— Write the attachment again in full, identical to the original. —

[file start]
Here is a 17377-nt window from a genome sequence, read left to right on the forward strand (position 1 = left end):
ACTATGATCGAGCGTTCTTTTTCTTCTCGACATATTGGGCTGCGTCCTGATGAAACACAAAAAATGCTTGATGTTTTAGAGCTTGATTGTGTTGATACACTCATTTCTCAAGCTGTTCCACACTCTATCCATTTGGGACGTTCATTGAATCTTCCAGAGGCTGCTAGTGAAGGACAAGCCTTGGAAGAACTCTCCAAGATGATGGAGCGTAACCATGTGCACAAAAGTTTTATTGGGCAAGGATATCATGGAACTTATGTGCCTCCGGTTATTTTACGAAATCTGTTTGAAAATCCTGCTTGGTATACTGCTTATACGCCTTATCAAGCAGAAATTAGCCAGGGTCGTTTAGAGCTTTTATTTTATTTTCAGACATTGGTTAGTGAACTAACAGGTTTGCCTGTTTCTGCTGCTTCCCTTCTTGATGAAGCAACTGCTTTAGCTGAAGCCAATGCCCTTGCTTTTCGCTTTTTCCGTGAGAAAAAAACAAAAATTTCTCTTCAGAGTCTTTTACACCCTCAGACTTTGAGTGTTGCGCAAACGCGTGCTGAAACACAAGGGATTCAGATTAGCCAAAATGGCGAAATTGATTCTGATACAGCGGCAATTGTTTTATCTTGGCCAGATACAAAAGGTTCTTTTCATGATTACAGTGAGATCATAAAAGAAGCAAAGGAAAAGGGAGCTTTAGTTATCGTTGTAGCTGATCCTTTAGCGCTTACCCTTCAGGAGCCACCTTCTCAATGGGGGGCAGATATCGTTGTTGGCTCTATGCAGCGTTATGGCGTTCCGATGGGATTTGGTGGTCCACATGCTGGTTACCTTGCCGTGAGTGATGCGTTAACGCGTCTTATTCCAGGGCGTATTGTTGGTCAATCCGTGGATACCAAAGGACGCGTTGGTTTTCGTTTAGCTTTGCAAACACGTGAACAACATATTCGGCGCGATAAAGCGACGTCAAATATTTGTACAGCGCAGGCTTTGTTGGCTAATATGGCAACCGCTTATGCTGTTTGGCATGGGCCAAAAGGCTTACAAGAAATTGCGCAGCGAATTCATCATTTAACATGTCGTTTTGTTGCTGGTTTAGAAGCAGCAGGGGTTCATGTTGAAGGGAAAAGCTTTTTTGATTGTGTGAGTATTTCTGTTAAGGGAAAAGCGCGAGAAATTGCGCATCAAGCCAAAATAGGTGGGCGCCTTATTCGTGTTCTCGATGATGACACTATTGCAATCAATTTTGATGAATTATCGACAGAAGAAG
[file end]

Here is a 17377-nt window from a genome sequence, read left to right on the forward strand (position 1 = left end):
ACTATGATCGAGCGTTCTTTTTCTTCTCGACATATTGGGCTGCGTCCTGATGAAACACAAAAAATGCTTGATGTTTTAGAGCTTGATTGTGTTGATACACTCATTTCTCAAGCTGTTCCACACTCTATCCATTTGGGACGTTCATTGAATCTTCCAGAGGCTGCTAGTGAAGGACAAGCCTTGGAAGAACTCTCCAAGATGATGGAGCGTAACCATGTGCACAAAAGTTTTATTGGGCAAGGATATCATGGAACTTATGTGCCTCCGGTTATTTTACGAAATCTGTTTGAAAATCCTGCTTGGTATACTGCTTATACGCCTTATCAAGCAGAAATTAGCCAGGGTCGTTTAGAGCTTTTATTTTATTTTCAGACATTGGTTAGTGAACTAACAGGTTTGCCTGTTTCTGCTGCTTCCCTTCTTGATGAAGCAACTGCTTTAGCTGAAGCCAATGCCCTTGCTTTTCGCTTTTTCCGTGAGAAAAAAACAAAAATTTCTCTTCAGAGTCTTTTACACCCTCAGACTTTGAGTGTTGCGCAAACGCGTGCTGAAACACAAGGGATTCAGATTAGCCAAAATGGCGAAATTGATTCTGATACAGCGGCAATTGTTTTATCTTGGCCAGATACAAAAGGTTCTTTTCATGATTACAGTGAGATCATAAAAGAAGCAAAGGAAAAGGGAGCTTTAGTTATCGTTGTAGCTGATCCTTTAGCGCTTACCCTTCAGGAGCCACCTTCTCAATGGGGGGCAGATATCGTTGTTGGCTCTATGCAGCGTTATGGCGTTCCGATGGGATTTGGTGGTCCACATGCTGGTTACCTTGCCGTGAGTGATGCGTTAACGCGTCTTATTCCAGGGCGTATTGTTGGTCAATCCGTGGATACCAAAGGACGCGTTGGTTTTCGTTTAGCTTTGCAAACACGTGAACAACATATTCGGCGCGATAAAGCGACGTCAAATATTTGTACAGCGCAGGCTTTGTTGGCTAATATGGCAACCGCTTATGCTGTTTGGCATGGGCCAAAAGGCTTACAAGAAATTGCGCAGCGAATTCATCATTTAACATGTCGTTTTGTTGCTGGTTTAGAAGCAGCAGGGGTTCATGTTGAAGGGAAAAGCTTTTTTGATTGTGTGAGTATTTCTGTTAAGGGAAAAGCGCGAGAAATTGCGCATCAAGCCAAAATAGGTGGGCGCCTTATTCGTGTTCTCGATGATGACACTATTGCAATCAATTTTGATGAATTATCGACAGAAGAAG